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Understanding Florida’s construction lien law

If you are a Florida contractor, you know that sometimes you encounter difficulties when attempting to get paid for the work you complete for homeowners. When the remodeling, renovation or home improvement work you agreed to perform cost over $2,500, you are entitled to file a lien against the homeowner’s property if (s)he does not pay you the full amount of your bill. There are, however, stringent rules and procedures with which you must comply in order to file and enforce your lien.

It goes without saying that you should never perform any work unless you have a written contract with the homeowner setting forth the following things:

  • Your name, the homeowner’s name and the address of the property
  • Exactly what work you will perform
  • Your best estimate of the total cost of your work
  • How and when the homeowner will pay you; i.e., down payment, partial payments as the work proceeds, full payment on work completion, or whatever terms you negotiate with the homeowner

Initial procedure

To ensure that you have the legal right to file a lien if and when it becomes necessary, get a Notice of Commencement from the city or county that issues building permits for construction projects in its jurisdiction. Then file and/or record this Notice with the clerk of the circuit court in the county in which the property is located, and file it with the appropriate building department. Failure to do so will result in the building department’s inability to perform the necessary inspections. In addition, post a copy of this Notice on the job site.

Getting paid

Assuming you and the homeowner signed a written contract that specifies when and how you get paid, those contract provisions determine the payment schedule. If the contract calls for partial payments as the work proceeds, a savvy homeowner will ask you to give him or her a written Partial Release of Lien for all contractor, subcontractors and materials paid up to the point of each partial payment. If (s)he does, you must provide it. Likewise, if (s)he asks for a written Release of Lien before making the final payment, you must provide that, too.

This is the only protection (s)he has against you or a subcontractor later filing a lien against the property claiming nonpayment of monies owed. As a reputable contractor, you should willingly provide these Releases. In fact, it solidifies your reputation if you provide them even if the homeowner does not request them. Satisfied customers are your best source of new business.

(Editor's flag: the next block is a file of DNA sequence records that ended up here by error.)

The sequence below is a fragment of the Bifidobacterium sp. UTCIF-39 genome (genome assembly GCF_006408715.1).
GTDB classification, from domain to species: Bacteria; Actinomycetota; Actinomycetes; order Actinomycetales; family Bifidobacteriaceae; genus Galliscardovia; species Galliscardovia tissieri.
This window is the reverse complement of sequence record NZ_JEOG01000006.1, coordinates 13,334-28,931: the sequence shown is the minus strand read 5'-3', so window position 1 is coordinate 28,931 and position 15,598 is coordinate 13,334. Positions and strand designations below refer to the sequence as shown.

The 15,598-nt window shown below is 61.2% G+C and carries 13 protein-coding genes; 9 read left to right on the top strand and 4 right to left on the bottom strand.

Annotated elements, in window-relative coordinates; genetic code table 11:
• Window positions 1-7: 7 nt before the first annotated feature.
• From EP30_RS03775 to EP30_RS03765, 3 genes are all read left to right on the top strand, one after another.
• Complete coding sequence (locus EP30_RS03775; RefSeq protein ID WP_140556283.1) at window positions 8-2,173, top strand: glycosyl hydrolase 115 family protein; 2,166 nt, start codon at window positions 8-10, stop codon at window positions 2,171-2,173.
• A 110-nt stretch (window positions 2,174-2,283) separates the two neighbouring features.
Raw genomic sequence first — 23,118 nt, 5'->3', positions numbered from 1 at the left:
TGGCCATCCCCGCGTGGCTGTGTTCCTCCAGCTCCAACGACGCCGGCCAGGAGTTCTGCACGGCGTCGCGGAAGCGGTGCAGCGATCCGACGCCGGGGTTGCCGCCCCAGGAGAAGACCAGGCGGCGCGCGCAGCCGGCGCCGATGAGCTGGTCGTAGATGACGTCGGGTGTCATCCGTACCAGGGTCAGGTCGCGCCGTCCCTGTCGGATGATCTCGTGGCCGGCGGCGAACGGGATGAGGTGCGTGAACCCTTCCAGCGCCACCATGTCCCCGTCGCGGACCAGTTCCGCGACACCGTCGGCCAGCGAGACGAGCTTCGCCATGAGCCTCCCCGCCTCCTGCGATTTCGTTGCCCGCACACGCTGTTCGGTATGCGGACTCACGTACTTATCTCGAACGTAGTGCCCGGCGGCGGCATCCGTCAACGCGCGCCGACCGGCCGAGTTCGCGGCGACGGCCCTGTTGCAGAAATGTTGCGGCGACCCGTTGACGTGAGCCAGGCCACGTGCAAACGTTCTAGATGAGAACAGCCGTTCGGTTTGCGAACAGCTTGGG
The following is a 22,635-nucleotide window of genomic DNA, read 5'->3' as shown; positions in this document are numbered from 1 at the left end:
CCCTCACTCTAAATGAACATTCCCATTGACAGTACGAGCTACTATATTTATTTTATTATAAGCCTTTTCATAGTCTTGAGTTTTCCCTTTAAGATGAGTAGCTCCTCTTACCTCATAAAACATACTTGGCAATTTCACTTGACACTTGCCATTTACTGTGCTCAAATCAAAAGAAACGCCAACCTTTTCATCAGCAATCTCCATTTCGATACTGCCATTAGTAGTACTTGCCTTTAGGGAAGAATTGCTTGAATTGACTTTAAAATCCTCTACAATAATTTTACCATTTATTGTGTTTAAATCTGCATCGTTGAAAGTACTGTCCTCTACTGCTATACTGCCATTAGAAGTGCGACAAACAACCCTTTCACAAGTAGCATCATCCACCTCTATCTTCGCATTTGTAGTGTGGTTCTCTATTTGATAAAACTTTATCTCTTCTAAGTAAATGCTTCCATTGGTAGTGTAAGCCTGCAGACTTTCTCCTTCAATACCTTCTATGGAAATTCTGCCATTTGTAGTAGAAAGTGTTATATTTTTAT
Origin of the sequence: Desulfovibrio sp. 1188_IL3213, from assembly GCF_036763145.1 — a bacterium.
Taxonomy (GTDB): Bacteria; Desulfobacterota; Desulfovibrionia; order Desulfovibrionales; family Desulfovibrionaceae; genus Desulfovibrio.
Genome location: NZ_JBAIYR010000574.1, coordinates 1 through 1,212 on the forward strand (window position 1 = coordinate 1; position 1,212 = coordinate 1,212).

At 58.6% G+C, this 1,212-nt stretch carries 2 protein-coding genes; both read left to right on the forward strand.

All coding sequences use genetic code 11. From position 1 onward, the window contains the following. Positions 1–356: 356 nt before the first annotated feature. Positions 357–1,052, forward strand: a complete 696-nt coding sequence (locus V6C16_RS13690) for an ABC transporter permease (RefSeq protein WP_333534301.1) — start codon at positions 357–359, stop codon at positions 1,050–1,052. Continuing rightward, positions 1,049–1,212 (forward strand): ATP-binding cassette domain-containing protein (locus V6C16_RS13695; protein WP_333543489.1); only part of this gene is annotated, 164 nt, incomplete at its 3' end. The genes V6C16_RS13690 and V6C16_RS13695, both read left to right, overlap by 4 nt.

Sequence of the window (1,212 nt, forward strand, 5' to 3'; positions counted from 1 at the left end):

Filing and enforcing your lien

If you neglected to obtain a signed written contract with the homeowner and must file a lien against his or her property for unpaid bills, you must give him or her a Notice to Owner stating the following:

  • Your name and address
  • Description of the real property
  • Nature of the services and materials you furnished

You must serve this Notice on the homeowner before filing your lien or within 45 days thereafter. Otherwise you cannot enforce your lien. Even with this Notice, however, your lien is only good for one year unless you file a lawsuit sometime during that period against the homeowner to enforce it.

The homeowner has the right to contest your lien if (s)he believes it to be unjust, but must do so via a Notice of Contest of Lien. If (s)he files such a Notice, you must file your lawsuit within 60 days thereafter. Failure to do so invalidates your lien and relieves the homeowner from having to pay you by a forced sale of his or home. Thus your “collateral” is gone and you must absorb your unpaid costs.

Whether you are a professional contractor or someone who makes extra money doing as-needed construction jobs for friends and neighbors, you should consult an experienced construction attorney to help you draft your contracts. Good contracts are your best protection against having to file and enforce construction liens.

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